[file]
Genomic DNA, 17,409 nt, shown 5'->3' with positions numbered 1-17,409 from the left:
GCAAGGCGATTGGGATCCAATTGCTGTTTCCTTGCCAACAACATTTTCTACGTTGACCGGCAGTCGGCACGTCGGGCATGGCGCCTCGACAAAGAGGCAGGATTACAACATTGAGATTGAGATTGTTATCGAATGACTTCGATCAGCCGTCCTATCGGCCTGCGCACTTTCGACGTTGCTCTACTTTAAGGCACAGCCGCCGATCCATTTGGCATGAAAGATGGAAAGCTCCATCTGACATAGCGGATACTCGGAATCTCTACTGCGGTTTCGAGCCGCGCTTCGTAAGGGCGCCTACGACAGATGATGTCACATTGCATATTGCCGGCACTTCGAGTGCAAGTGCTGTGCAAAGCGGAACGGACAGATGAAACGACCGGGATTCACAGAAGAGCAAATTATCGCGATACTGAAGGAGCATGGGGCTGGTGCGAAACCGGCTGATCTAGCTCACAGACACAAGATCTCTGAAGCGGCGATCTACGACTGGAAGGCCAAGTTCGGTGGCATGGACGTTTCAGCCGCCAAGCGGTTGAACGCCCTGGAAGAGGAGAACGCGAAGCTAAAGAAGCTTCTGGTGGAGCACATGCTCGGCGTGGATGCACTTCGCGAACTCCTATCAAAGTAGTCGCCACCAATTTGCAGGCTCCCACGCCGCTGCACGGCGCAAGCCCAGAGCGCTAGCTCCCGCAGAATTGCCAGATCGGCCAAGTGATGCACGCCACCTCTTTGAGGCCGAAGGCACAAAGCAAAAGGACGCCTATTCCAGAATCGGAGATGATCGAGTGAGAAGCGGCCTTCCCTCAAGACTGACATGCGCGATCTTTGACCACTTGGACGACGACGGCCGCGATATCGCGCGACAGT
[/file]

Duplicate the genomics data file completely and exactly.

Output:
Genomic DNA, 17,409 nt, shown 5'->3' with positions numbered 1-17,409 from the left:
GCAAGGCGATTGGGATCCAATTGCTGTTTCCTTGCCAACAACATTTTCTACGTTGACCGGCAGTCGGCACGTCGGGCATGGCGCCTCGACAAAGAGGCAGGATTACAACATTGAGATTGAGATTGTTATCGAATGACTTCGATCAGCCGTCCTATCGGCCTGCGCACTTTCGACGTTGCTCTACTTTAAGGCACAGCCGCCGATCCATTTGGCATGAAAGATGGAAAGCTCCATCTGACATAGCGGATACTCGGAATCTCTACTGCGGTTTCGAGCCGCGCTTCGTAAGGGCGCCTACGACAGATGATGTCACATTGCATATTGCCGGCACTTCGAGTGCAAGTGCTGTGCAAAGCGGAACGGACAGATGAAACGACCGGGATTCACAGAAGAGCAAATTATCGCGATACTGAAGGAGCATGGGGCTGGTGCGAAACCGGCTGATCTAGCTCACAGACACAAGATCTCTGAAGCGGCGATCTACGACTGGAAGGCCAAGTTCGGTGGCATGGACGTTTCAGCCGCCAAGCGGTTGAACGCCCTGGAAGAGGAGAACGCGAAGCTAAAGAAGCTTCTGGTGGAGCACATGCTCGGCGTGGATGCACTTCGCGAACTCCTATCAAAGTAGTCGCCACCAATTTGCAGGCTCCCACGCCGCTGCACGGCGCAAGCCCAGAGCGCTAGCTCCCGCAGAATTGCCAGATCGGCCAAGTGATGCACGCCACCTCTTTGAGGCCGAAGGCACAAAGCAAAAGGACGCCTATTCCAGAATCGGAGATGATCGAGTGAGAAGCGGCCTTCCCTCAAGACTGACATGCGCGATCTTTGACCACTTGGACGACGACGGCCGCGATATCGCGCGACAGT